S Fund Continues to Shine for TSP Investors

TSP funds are all up for November

How are your retirement plans progressing?

If you are planning on using your TSP as a major source of retirement funds, you may be a little closer to retirement than you were before.

That’s because the Thrift Savings Plan funds all had a positive return for November. The economic indicators for the American economy have been very bullish in recent weeks. The stock market hit an 18-month high on December 1st, consumer confidence is moving up and the gross domestic product is surging at a rate not seen in years.

The results are evident in the rates of return of your TSP funds. The S fund continues to lead the pack with a highest monthly return for November. It is up 3.47% for the month with a 12 month return of 34.01%.

The I fund (international stock fund) came in second with a monthly return of 2.22% and a 12 month return of 23.91%. And C fund investors didn’t do too bad either with a monthly return of 0.91% and a 14.99% return for the past twelve months.

Bond funds also had a positive return for the month. The most conservative investment (the G fund) and the F fund both had a positive return of 0.30%. The G fund has had a positive return of 4% for the past 12 months and the F fund is up 5.22% for November.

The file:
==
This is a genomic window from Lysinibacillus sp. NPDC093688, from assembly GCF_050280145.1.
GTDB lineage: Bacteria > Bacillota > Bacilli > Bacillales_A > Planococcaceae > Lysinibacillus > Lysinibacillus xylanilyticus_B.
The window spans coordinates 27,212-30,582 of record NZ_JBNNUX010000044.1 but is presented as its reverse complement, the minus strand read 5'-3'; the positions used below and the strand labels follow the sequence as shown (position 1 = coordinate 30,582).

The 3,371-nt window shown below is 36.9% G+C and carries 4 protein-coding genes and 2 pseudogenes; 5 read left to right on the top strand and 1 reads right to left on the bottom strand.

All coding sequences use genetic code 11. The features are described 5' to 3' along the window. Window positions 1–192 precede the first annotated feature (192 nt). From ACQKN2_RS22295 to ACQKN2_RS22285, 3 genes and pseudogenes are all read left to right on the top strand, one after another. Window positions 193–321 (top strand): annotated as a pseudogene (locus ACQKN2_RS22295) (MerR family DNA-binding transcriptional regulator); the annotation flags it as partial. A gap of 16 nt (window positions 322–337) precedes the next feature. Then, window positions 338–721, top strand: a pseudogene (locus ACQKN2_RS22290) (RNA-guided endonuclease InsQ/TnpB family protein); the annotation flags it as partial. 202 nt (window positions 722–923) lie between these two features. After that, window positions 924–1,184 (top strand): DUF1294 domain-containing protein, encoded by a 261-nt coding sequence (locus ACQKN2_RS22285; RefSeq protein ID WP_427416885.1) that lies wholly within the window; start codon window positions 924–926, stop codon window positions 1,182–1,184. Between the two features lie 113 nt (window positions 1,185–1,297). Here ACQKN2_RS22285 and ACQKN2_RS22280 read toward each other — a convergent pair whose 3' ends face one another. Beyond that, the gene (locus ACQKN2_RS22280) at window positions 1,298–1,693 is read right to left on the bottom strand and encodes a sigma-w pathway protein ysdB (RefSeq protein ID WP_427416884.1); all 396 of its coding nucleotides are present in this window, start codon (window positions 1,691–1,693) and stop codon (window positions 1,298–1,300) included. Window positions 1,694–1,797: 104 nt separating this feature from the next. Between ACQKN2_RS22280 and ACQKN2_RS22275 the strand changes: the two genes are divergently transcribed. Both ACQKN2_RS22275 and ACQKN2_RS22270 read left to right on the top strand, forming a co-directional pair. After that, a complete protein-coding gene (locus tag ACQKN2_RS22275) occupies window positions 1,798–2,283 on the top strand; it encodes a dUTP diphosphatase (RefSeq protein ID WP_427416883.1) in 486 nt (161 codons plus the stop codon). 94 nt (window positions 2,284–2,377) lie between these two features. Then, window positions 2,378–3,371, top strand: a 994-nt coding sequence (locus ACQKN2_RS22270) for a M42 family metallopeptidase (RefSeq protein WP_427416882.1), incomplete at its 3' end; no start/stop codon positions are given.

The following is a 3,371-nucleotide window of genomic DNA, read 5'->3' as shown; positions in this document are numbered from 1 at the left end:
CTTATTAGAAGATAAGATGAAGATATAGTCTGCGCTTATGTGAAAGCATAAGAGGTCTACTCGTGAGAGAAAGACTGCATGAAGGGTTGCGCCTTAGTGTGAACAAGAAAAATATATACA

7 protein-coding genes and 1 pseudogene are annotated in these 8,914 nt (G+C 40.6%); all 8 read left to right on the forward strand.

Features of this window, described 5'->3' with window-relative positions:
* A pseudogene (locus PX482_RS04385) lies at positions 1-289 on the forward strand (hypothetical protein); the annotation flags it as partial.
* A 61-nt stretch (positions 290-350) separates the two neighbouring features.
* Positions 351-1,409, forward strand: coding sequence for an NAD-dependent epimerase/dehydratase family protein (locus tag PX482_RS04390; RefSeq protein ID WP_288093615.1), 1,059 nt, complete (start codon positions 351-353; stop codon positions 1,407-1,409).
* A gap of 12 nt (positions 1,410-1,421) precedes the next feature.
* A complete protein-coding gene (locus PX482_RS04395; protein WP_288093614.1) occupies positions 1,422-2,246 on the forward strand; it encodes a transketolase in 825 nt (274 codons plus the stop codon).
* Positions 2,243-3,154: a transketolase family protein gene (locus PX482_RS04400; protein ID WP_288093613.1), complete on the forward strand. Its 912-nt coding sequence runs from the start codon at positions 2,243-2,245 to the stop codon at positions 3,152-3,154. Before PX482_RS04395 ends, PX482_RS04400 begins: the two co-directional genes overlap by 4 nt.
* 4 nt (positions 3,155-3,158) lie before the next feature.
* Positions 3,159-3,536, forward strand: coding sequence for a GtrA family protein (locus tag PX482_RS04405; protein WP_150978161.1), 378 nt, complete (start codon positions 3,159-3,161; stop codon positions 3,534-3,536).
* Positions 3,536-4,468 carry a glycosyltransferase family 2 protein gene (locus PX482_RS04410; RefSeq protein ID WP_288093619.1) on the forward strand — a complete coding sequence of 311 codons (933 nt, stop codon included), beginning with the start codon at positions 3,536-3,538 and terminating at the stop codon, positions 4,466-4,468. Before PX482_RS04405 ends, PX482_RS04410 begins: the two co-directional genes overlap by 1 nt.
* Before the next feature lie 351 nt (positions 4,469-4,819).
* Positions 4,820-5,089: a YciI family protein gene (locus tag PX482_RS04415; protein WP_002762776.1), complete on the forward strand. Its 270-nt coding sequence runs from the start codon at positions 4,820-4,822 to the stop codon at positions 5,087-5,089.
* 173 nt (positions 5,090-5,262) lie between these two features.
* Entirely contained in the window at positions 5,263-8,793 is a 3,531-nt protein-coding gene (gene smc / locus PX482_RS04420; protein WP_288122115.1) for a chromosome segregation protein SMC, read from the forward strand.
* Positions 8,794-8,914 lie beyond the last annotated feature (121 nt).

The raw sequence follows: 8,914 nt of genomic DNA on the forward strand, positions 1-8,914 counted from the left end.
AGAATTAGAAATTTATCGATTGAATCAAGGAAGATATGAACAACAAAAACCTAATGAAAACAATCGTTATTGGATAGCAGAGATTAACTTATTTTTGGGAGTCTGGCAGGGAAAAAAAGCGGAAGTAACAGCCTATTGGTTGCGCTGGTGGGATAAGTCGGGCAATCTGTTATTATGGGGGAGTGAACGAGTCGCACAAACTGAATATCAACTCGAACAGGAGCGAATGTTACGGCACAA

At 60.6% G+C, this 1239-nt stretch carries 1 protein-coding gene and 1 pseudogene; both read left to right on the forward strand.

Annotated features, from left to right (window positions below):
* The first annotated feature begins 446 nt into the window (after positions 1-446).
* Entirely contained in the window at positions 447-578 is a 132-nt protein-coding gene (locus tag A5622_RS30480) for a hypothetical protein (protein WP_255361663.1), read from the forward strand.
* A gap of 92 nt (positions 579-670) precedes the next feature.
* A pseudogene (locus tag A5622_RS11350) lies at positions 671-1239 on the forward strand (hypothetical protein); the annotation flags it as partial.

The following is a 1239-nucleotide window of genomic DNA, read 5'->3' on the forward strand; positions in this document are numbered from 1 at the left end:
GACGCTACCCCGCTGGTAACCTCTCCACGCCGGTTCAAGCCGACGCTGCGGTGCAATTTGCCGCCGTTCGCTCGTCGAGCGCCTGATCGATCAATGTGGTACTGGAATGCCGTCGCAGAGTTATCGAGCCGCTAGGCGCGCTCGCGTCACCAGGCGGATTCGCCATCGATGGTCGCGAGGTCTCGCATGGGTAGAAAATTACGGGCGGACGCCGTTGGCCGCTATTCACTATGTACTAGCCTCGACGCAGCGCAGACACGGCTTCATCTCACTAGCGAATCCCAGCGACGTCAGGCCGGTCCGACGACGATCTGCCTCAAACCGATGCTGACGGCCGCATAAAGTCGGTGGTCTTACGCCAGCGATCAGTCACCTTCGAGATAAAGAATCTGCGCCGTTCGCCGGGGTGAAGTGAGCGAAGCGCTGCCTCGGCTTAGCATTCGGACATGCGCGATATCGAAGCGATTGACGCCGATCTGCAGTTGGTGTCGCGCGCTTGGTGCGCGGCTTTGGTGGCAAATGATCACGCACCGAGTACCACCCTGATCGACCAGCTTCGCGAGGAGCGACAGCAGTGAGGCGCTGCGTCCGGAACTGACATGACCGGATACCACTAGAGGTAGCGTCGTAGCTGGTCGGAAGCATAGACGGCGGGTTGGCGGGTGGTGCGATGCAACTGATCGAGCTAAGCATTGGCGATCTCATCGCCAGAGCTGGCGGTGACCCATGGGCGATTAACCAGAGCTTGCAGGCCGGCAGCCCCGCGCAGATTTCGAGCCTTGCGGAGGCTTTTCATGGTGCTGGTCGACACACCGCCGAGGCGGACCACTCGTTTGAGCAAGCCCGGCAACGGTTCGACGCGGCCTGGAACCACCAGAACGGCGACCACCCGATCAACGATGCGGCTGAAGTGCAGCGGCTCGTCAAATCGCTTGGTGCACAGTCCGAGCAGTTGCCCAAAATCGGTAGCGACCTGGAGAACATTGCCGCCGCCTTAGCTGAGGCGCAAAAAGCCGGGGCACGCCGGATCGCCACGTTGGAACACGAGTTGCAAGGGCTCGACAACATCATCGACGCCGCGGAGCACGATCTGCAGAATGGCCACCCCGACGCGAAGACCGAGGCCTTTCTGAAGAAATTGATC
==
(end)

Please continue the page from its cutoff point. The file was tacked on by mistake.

Investors may be wondering why the S fund is so far ahead of the common stock fund (the C fund).

That usually happens in the first year of an economic recovery. Small companies can act more quickly. Also, their sales are obviously smaller than large companies and it is easier to achieve a larger percentage of sales when a company’s annual sales volume is $100 million than it is when a company’s annual sales are $5 billion or more.

What does the future hold? Many analysts are predicting continuing good news for investors in 2004 for stock returns but you are likely to see better returns in the larger companies in the later stages of an economic rebound. In other words, there is a likelihood the C fund will move ahead of the pack during the next twelve months if the economic recovery continues on track.

Investors may also want to note today’s headline (December 2, 2003) posted on the FedSmith.com site that reads “Professional investment advice for a “boomer” who wants to retire early.” The gist of the advice is that this federal employee needs to put a greater percentage of his TSP investments in stocks instead of having so much invested in the bond funds. The reason is the potential for larger returns in stock funds. On the other hand, the advisor doesn’t recommend this employee move all of his money at one time or put all of his money into one stock fund. Instead, he recommends diversifying into the several stock funds over the next year. This will reduce the employee’s risk but also give him an opportunity to increase his return to take advantage of potential stock price increases.

Regardless of your situtation, if you are a TSP investor, you can smile again as we approach the Christmas season. You have more money in your account than you did at this time last year!

About the Author

Ralph Smith has several decades of experience working with federal human resources issues. He has written extensively on a full range of human resources topics in books and newsletters and is a co-founder of two companies and several newsletters on federal human resources. Follow Ralph on Twitter: @RalphSmith47